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Omen FAQ

Table of contents

  1. What is Omen?
  2. What is an information market?
  3. What do I need to participate in Omen?
  4. Where do I see my outcome tokens?
  5. Is there a risk in buying outcome tokens?
  6. Is there a cost to participating in Omen?
  7. What is the difference between Categorical and Binary markets?
  8. How are Markets on Omen resolved?
  9. What is an Automated Market Maker (AMM) and how does it work?
  10. How does liquidity provisioning work?
  11. Why can liquidity provisioning be risky?
  12. Where can I learn more about the Conditional Token Framework?

What is Omen?

Omen is an information market platform. Users can create and/or participate in information markets on various topics (crypto, politics, sports, etc.) and risk their crypto on possible outcomes. The oracle provider then validates the outcome, and the users who hold shares of the correct outcome collect the crypto held as collateral. In the case of a dispute, an arbitrator can be called to make a judgment.

What is an information market?

An Information Market is a venue where tokens representing potential outcomes of an event are bought and sold. When the event occurs, the Market pays out to holders of the outcome that actually occurred. Sometimes called prediction markets or decision markets, information markets are a vehicle for aggregating financially backed sentiment about the expected outcome of a future event.

What do I need to participate in Omen?

You will need Metamask or Wallet Connect, some amount of ETH to execute transactions, and the collateral token of the market in which you want to participate. If you don’t have that token yet, you can exchange tokens at Swapr.eth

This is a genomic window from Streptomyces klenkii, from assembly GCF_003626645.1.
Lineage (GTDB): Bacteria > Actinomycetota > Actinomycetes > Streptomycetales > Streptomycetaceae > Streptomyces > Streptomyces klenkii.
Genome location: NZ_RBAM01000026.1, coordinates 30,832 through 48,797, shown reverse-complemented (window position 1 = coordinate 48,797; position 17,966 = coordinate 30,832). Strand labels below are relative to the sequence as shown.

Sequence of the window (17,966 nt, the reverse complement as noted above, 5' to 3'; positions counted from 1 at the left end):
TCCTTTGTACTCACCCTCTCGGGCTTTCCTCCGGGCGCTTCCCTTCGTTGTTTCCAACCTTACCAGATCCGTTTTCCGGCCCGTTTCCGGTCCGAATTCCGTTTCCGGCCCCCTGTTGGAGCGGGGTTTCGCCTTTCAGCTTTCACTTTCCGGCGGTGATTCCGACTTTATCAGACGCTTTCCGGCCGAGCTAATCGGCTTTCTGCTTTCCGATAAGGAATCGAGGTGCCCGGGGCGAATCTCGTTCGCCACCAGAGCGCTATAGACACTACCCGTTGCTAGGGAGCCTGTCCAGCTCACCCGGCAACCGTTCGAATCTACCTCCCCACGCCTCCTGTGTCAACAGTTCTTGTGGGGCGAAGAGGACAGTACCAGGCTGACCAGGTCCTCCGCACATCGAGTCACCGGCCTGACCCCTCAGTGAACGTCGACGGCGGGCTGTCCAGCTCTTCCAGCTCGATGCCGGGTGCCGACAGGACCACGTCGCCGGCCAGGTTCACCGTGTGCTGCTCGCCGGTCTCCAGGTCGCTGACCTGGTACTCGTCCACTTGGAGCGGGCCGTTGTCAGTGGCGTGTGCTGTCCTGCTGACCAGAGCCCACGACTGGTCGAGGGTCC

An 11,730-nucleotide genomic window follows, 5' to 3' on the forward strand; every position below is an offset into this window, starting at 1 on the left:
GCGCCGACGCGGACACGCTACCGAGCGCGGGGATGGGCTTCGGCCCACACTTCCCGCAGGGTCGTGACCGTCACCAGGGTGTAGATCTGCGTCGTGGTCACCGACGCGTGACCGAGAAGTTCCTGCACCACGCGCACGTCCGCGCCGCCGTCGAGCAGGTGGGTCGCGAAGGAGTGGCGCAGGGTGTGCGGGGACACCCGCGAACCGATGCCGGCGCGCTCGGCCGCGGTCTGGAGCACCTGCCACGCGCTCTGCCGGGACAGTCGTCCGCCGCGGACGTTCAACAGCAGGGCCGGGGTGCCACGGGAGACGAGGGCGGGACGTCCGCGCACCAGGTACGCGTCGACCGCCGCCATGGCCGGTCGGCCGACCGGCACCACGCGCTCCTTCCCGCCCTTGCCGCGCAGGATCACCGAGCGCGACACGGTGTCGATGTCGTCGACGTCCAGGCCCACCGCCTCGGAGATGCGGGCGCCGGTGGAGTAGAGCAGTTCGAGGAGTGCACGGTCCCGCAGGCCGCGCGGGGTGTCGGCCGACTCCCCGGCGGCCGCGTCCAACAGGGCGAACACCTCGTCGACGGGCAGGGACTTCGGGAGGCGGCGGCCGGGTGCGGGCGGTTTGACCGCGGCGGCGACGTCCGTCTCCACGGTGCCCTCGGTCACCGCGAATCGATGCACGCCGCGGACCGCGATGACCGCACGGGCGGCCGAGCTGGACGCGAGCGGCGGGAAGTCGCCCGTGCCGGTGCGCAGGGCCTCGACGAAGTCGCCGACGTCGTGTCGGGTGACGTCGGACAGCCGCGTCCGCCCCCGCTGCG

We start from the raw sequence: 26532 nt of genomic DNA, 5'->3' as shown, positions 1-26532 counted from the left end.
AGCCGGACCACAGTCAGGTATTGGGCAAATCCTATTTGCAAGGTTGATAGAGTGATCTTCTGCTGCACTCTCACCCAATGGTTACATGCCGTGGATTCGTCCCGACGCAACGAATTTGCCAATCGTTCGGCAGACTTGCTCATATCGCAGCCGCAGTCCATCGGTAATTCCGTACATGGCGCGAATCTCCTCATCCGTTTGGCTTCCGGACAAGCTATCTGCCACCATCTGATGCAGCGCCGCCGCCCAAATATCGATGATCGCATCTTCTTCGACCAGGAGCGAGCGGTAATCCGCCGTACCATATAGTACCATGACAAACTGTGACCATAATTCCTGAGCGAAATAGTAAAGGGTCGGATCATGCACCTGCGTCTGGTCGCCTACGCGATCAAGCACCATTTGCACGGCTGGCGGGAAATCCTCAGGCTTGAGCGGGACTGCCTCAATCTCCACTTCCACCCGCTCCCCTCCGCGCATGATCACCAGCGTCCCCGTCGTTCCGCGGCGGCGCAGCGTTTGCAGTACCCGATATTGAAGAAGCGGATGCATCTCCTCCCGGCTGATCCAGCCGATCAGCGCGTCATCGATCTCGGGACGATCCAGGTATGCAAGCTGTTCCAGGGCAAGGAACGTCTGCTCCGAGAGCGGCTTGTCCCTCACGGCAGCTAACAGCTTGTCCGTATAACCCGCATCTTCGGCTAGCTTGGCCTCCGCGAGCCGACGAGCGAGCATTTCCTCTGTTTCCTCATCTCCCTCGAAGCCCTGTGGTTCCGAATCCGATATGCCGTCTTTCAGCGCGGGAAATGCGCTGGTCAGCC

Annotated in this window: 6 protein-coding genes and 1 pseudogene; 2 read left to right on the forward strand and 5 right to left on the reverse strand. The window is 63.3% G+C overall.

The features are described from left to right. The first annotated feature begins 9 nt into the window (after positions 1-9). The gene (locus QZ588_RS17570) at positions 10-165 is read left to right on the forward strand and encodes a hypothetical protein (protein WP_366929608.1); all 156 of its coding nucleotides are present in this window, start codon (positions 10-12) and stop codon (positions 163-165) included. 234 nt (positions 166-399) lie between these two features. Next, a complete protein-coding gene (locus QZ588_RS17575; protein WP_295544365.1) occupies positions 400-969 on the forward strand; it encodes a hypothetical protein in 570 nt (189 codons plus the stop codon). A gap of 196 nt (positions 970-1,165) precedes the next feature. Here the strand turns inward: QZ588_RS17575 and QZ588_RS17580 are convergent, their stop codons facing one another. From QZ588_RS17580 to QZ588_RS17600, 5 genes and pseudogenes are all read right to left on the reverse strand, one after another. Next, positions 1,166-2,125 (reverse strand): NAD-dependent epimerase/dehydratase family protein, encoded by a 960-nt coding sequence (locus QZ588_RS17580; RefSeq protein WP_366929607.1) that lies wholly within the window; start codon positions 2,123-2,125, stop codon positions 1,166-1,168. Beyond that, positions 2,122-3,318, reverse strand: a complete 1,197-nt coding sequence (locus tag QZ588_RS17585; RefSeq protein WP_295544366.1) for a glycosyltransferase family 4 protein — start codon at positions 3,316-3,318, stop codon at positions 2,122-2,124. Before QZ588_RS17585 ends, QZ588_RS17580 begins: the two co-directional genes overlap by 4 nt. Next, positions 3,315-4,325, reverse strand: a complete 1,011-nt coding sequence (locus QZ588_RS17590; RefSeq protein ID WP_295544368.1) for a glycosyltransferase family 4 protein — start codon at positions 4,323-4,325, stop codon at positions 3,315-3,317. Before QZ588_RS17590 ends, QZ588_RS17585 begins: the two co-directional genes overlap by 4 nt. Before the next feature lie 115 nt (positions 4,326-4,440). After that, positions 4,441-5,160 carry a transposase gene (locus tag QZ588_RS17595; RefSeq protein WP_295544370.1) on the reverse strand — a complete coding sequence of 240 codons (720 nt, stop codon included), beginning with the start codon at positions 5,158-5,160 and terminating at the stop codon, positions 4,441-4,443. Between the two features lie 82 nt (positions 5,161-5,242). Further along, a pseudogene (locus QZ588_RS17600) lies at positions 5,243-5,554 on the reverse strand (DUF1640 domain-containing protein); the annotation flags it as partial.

Where do I see my outcome tokens?

You can see your outcome token balance in the Omen user interface. Your outcome tokens are ERC-1155 tokens. Etherscan and most wallets currently do not show ERC-1155 tokens. Soon, there will be a blockchain explorer and more wallets that will show these tokens.

Is there a risk in buying outcome tokens?

A liquidity provider removes liquidity before an outcome is known. After the outcome is known, all tokens (apart from the winning one) lose their value.

Is there a cost to participating in Omen?

There is a trading fee of 2% paid when purchasing market shares (in addition to the Ethereum gas fee for the transaction). These trading fees go to the liquidity providers.

What is the difference between Categorical and Binary markets?

A Categorical market is one with a set number of outcomes. It resolves to an outcome from a defined list.


Who will be Joe Biden’s Vice Presidential running mate in the 2020 Presidential election?

  • Outcome A: Elizabeth Warren

  • Outcome B: Kamala Harris

  • Outcome C: Amy Klobuchar

  • Outcome D: Other

A Binary market is a categorical market with only two possible outcomes.


Will Ethereum’s 2.0 Beacon chain launch by January 1, 2021 at 00:00 UTC?

  • Outcome A: Yes

  • Outcome B: No

What are the three states of Markets?

  1. Open : a market that is currently tradable. We are before the Earliest Resolution Date.
  2. Closed : a market that is past the Earliest Resolution Date. It is not tradeable, and is waiting to be resolved.
  3. Resolved : a market where the oracle has set the winning outcome(s) for the markets.

How are Markets on Omen resolved?

Once a market is Closed, the outcome is then determined by the market reporter Realitio, a mechanism for verifying real-world events for smart contracts. Most markets will be resolved following that.

In some cases, a market outcome will be contested where users can pay for rounds of arbitration until the matter is resolved, or users wish to no longer pay for arbitration.